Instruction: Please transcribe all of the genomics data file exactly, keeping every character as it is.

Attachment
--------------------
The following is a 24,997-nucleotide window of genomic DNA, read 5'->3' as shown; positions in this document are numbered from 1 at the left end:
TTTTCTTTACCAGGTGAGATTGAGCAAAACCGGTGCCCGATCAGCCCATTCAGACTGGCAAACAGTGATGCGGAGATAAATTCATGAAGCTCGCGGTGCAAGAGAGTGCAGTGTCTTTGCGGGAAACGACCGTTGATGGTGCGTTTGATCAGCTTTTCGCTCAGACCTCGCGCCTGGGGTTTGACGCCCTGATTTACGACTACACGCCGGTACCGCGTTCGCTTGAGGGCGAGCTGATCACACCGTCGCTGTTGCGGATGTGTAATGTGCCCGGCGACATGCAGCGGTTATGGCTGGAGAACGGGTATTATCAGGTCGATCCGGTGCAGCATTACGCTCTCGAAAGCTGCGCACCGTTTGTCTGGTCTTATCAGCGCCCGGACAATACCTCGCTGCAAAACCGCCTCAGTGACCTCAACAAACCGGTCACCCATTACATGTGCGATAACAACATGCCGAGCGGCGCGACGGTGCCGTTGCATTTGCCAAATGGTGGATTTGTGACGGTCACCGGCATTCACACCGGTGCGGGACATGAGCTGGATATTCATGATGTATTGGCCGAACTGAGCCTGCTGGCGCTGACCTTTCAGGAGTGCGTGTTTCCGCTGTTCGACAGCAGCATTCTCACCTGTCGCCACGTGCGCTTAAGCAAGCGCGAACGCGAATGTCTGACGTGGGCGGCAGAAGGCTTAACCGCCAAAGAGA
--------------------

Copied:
The following is a 24,997-nucleotide window of genomic DNA, read 5'->3' as shown; positions in this document are numbered from 1 at the left end:
TTTTCTTTACCAGGTGAGATTGAGCAAAACCGGTGCCCGATCAGCCCATTCAGACTGGCAAACAGTGATGCGGAGATAAATTCATGAAGCTCGCGGTGCAAGAGAGTGCAGTGTCTTTGCGGGAAACGACCGTTGATGGTGCGTTTGATCAGCTTTTCGCTCAGACCTCGCGCCTGGGGTTTGACGCCCTGATTTACGACTACACGCCGGTACCGCGTTCGCTTGAGGGCGAGCTGATCACACCGTCGCTGTTGCGGATGTGTAATGTGCCCGGCGACATGCAGCGGTTATGGCTGGAGAACGGGTATTATCAGGTCGATCCGGTGCAGCATTACGCTCTCGAAAGCTGCGCACCGTTTGTCTGGTCTTATCAGCGCCCGGACAATACCTCGCTGCAAAACCGCCTCAGTGACCTCAACAAACCGGTCACCCATTACATGTGCGATAACAACATGCCGAGCGGCGCGACGGTGCCGTTGCATTTGCCAAATGGTGGATTTGTGACGGTCACCGGCATTCACACCGGTGCGGGACATGAGCTGGATATTCATGATGTATTGGCCGAACTGAGCCTGCTGGCGCTGACCTTTCAGGAGTGCGTGTTTCCGCTGTTCGACAGCAGCATTCTCACCTGTCGCCACGTGCGCTTAAGCAAGCGCGAACGCGAATGTCTGACGTGGGCGGCAGAAGGCTTAACCGCCAAAGAGA